Our day began with pouring rain, continued with gray skies but we emerged with sunshine!
Literally and figuratively.
We literally drive in to Milwuakee with scary, temultuos downpuring of rain. When we arrived, my car died in the valet and we were 45 minutes late. It took us over 2 1/2 hours to get there. Rarely does it take more than 2 hours to get to Milwaukee. We race up to the Herma Heart Center and we missed our spot for the ECHO. It was at 9 and we didn’t get there till 9:45. Sigh.
We wait in the waiting room and deal with the car situation. We’ll have it towed from the Valet and while we had our appts lined up, we could get it fixed. Chris and Ethan to the rescue.
A kind nurse came out into the waiting room to tell me that Carol, Dr. Cava’s nurse, was trying to rearrange our day. She had called to GI to get that appt moved from noon to earlier so that we could do cardiology appts later. Just reverse them.
However- when Carol called she found out- The GI dept. didn’t. have. us. scheduled. Sigh. Gray days.
Long story longer- thanks to Carol we had our long day extended longer but were able to fit everyone in. We started with seeing her and getting the EKG. We saw Dr. Cava briefly and chatted a bit about a few concerns.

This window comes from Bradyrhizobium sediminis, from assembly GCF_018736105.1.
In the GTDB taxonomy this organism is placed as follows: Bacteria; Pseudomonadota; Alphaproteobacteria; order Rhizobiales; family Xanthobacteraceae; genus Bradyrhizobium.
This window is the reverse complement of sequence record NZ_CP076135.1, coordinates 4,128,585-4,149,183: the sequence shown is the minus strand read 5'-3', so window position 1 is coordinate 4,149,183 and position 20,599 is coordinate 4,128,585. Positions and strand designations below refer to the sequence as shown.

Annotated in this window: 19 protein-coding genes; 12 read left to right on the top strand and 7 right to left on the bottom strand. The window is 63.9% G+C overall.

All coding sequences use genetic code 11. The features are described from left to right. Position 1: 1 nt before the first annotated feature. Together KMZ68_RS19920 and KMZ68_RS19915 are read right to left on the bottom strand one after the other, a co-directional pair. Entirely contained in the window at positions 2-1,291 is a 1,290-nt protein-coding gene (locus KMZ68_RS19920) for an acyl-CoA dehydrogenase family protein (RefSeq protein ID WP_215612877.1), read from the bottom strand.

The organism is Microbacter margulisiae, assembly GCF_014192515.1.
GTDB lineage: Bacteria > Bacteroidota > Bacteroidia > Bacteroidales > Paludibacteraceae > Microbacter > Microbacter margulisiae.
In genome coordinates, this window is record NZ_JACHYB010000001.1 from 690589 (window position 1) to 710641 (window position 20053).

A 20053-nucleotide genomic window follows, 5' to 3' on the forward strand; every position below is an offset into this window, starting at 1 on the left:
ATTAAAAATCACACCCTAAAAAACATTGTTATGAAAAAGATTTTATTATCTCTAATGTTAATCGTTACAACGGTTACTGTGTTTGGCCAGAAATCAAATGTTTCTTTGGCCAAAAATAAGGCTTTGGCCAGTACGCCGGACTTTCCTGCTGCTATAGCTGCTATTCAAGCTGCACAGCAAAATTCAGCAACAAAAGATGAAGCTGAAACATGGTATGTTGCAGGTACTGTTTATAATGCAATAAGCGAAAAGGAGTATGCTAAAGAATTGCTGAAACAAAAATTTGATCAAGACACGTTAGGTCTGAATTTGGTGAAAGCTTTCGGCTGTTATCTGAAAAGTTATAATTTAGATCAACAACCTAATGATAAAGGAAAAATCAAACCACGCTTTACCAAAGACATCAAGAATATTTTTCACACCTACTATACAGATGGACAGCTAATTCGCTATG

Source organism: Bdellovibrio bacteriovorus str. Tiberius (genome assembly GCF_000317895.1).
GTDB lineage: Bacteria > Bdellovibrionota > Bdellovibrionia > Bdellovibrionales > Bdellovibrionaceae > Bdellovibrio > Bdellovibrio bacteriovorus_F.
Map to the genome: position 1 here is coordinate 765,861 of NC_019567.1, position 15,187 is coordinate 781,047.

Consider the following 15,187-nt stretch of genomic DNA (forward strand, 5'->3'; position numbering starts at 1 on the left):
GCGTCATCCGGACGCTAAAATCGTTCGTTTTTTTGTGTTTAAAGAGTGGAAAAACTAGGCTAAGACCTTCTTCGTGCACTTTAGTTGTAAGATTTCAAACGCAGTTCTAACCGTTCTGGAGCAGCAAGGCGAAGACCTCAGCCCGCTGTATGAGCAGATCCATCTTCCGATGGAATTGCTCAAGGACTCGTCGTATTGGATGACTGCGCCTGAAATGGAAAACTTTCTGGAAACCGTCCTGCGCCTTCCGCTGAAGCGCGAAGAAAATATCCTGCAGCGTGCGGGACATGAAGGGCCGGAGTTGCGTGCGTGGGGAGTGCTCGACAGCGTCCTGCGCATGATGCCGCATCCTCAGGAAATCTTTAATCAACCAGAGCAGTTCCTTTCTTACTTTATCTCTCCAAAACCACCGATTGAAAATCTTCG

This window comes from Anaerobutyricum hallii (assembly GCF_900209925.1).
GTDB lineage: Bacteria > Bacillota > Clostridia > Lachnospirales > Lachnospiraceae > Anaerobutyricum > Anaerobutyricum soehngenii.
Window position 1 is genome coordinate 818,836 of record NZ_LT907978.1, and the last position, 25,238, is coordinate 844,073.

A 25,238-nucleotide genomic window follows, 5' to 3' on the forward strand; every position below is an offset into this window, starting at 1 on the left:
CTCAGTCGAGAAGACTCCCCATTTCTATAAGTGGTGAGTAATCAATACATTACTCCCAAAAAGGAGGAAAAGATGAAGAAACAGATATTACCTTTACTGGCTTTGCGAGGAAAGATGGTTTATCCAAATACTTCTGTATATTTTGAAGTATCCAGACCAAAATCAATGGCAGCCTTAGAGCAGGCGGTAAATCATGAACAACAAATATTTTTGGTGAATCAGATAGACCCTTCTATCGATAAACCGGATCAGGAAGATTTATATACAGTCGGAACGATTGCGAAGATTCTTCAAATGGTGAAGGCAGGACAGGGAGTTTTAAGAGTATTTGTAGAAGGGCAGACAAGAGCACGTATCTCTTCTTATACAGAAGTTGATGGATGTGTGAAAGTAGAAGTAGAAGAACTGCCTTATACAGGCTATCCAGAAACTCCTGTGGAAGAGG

We ended up waiting for the GI doc, Dr. Martinez, for 3 hours. Yes 3 hours. We were an “add on” because they messed up our appt and Dr. M was, of course, way behind schedule. Sigh.
I love love love CHW but I have some suggestions for them as far as coordinating all of these appts. More about that later.
1. Heart function is good. Not great, but good.
2. Rythm is good.
3. Her heart is still way enlarged but “normal” for HLHS anatomy. The fluid that has built up around her heart over the years is finally subsiding.
4. Sats were great- around 92. Heart rate about 120. Both perfection!
5. The valve that was the cause of severe backwash before the fontan is much better. Dr. T made repairs during the fontan procedure and the backwash is down to just mild. Dr. Cava said the valve isn’t pretty… meaning lots of suture line and scar tissues but it’s functioning. For some reason, that stung a little.
6. Her fenestration (hole placed to relieve pressure) is working properly. At some point- either in 6 months or 6 years- or never- it may need to be closed with intervention. This would just be a cath procedure.
7. He did take her off the Aldactazide. She has been on this med since after her Norwood.. almost 4 years. He contemplated for a while but said we need to try it. This is a diuretic and it has other benefits to reshape the heart. Risky. We are supposed to watch for increased respiratory rate. All other meds stayed the same- Enalapril, Coumadin and lansoprosal. I was so excited to get down to 3 meds… but…
All in all Cards was all good!
I almost left during the day because I was so frustrated but I am so glad I waited. Dr. Martinez was so nice and so knowledgable. He helped me understand her feeding problems A LOT!